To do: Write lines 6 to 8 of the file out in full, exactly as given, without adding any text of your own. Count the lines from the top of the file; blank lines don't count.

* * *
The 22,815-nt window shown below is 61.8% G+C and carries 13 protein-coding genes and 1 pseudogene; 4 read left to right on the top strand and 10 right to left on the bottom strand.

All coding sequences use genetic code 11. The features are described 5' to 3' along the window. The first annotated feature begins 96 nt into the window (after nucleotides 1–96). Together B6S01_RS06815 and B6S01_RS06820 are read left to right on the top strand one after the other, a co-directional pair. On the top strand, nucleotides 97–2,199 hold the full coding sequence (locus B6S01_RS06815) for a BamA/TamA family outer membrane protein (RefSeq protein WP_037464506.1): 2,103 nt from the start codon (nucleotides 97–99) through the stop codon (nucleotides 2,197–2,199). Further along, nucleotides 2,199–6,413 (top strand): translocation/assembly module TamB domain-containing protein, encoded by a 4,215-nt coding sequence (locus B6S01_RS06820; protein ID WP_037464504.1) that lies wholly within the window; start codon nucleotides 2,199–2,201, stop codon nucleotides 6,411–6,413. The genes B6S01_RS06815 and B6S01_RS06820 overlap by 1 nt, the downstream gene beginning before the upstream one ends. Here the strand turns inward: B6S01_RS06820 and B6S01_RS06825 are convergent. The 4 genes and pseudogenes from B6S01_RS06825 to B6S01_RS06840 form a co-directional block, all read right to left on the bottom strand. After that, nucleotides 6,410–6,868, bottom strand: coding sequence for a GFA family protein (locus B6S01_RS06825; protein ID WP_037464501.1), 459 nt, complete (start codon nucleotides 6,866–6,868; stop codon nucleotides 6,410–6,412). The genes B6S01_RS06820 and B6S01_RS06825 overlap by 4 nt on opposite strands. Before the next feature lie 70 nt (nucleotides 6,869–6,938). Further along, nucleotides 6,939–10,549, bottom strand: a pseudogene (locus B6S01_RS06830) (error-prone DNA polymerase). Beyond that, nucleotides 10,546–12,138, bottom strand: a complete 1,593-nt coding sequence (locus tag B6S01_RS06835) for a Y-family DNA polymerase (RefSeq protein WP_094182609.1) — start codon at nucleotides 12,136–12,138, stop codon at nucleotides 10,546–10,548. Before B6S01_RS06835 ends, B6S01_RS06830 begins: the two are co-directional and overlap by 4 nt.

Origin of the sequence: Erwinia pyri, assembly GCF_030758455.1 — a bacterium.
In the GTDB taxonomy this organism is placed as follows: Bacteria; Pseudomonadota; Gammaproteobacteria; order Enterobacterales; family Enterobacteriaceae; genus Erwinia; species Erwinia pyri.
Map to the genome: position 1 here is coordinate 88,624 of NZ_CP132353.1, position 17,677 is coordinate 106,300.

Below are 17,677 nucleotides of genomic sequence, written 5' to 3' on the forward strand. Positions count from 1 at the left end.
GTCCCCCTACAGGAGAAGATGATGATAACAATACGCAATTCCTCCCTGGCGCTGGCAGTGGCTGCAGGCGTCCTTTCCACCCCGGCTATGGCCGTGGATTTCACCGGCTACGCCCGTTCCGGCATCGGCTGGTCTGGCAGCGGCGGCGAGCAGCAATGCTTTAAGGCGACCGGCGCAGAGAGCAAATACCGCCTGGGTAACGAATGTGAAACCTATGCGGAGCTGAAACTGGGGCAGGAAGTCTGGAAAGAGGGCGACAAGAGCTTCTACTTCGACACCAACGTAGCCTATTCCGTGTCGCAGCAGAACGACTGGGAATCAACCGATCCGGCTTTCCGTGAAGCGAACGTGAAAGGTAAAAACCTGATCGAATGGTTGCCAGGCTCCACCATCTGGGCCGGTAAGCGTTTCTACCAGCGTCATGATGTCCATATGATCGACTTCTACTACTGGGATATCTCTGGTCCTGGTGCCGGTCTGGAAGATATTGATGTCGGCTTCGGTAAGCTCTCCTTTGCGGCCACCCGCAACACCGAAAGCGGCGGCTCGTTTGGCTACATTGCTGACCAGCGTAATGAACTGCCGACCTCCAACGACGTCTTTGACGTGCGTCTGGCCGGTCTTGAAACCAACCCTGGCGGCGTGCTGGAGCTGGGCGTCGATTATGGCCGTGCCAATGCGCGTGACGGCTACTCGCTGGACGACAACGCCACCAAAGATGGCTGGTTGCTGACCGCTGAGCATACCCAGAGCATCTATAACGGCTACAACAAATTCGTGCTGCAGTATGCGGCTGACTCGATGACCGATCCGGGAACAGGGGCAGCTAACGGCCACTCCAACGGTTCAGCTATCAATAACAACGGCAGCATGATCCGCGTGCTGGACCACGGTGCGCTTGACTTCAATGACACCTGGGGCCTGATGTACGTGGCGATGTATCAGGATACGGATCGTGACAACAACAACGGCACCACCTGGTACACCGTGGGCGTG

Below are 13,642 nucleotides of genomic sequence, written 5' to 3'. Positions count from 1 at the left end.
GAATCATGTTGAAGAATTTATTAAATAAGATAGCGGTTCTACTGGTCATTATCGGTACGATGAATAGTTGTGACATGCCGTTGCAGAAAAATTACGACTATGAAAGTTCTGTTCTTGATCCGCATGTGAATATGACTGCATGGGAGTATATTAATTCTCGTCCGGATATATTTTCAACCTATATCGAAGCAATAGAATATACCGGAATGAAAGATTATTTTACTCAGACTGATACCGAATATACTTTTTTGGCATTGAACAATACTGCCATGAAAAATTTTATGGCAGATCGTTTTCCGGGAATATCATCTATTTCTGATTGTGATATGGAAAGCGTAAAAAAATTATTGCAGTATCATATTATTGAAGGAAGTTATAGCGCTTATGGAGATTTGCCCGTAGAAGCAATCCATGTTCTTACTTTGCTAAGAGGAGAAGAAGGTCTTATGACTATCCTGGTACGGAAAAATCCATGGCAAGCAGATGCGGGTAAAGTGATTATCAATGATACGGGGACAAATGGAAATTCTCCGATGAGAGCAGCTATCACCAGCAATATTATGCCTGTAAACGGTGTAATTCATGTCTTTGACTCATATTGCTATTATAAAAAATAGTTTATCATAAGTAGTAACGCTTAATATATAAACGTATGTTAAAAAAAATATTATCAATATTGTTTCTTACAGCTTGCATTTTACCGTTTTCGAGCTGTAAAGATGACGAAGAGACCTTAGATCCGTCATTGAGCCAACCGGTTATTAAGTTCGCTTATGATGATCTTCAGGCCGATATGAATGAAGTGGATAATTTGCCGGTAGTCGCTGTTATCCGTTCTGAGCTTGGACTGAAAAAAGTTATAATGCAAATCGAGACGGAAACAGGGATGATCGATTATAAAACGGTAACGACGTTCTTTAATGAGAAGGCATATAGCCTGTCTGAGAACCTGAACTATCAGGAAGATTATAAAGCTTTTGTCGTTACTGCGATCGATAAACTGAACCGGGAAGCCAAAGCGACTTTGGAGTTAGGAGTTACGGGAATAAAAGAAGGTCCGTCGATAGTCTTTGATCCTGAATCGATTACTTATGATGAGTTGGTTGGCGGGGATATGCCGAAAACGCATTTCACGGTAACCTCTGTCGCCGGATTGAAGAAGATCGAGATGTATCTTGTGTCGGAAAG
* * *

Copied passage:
Below are 17,677 nucleotides of genomic sequence, written 5' to 3' on the forward strand. Positions count from 1 at the left end.
GTCCCCCTACAGGAGAAGATGATGATAACAATACGCAATTCCTCCCTGGCGCTGGCAGTGGCTGCAGGCGTCCTTTCCACCCCGGCTATGGCCGTGGATTTCACCGGCTACGCCCGTTCCGGCATCGGCTGGTCTGGCAGCGGCGGCGAGCAGCAATGCTTTAAGGCGACCGGCGCAGAGAGCAAATACCGCCTGGGTAACGAATGTGAAACCTATGCGGAGCTGAAACTGGGGCAGGAAGTCTGGAAAGAGGGCGACAAGAGCTTCTACTTCGACACCAACGTAGCCTATTCCGTGTCGCAGCAGAACGACTGGGAATCAACCGATCCGGCTTTCCGTGAAGCGAACGTGAAAGGTAAAAACCTGATCGAATGGTTGCCAGGCTCCACCATCTGGGCCGGTAAGCGTTTCTACCAGCGTCATGATGTCCATATGATCGACTTCTACTACTGGGATATCTCTGGTCCTGGTGCCGGTCTGGAAGATATTGATGTCGGCTTCGGTAAGCTCTCCTTTGCGGCCACCCGCAACACCGAAAGCGGCGGCTCGTTTGGCTACATTGCTGACCAGCGTAATGAACTGCCGACCTCCAACGACGTCTTTGACGTGCGTCTGGCCGGTCTTGAAACCAACCCTGGCGGCGTGCTGGAGCTGGGCGTCGATTATGGCCGTGCCAATGCGCGTGACGGCTACTCGCTGGACGACAACGCCACCAAAGATGGCTGGTTGCTGACCGCTGAGCATACCCAGAGCATCTATAACGGCTACAACAAATTCGTGCTGCAGTATGCGGCTGACTCGATGACCGATCCGGGAACAGGGGCAGCTAACGGCCACTCCAACGGTTCAGCTATCAATAACAACGGCAGCATGATCCGCGTGCTGGACCACGGTGCGCTTGACTTCAATGACACCTGGGGCCTGATGTACGTGGCGATGTATCAGGATACGGATCGTGACAACAACAACGGCACCACCTGGTACACCGTGGGCGTG

Below are 13,642 nucleotides of genomic sequence, written 5' to 3'. Positions count from 1 at the left end.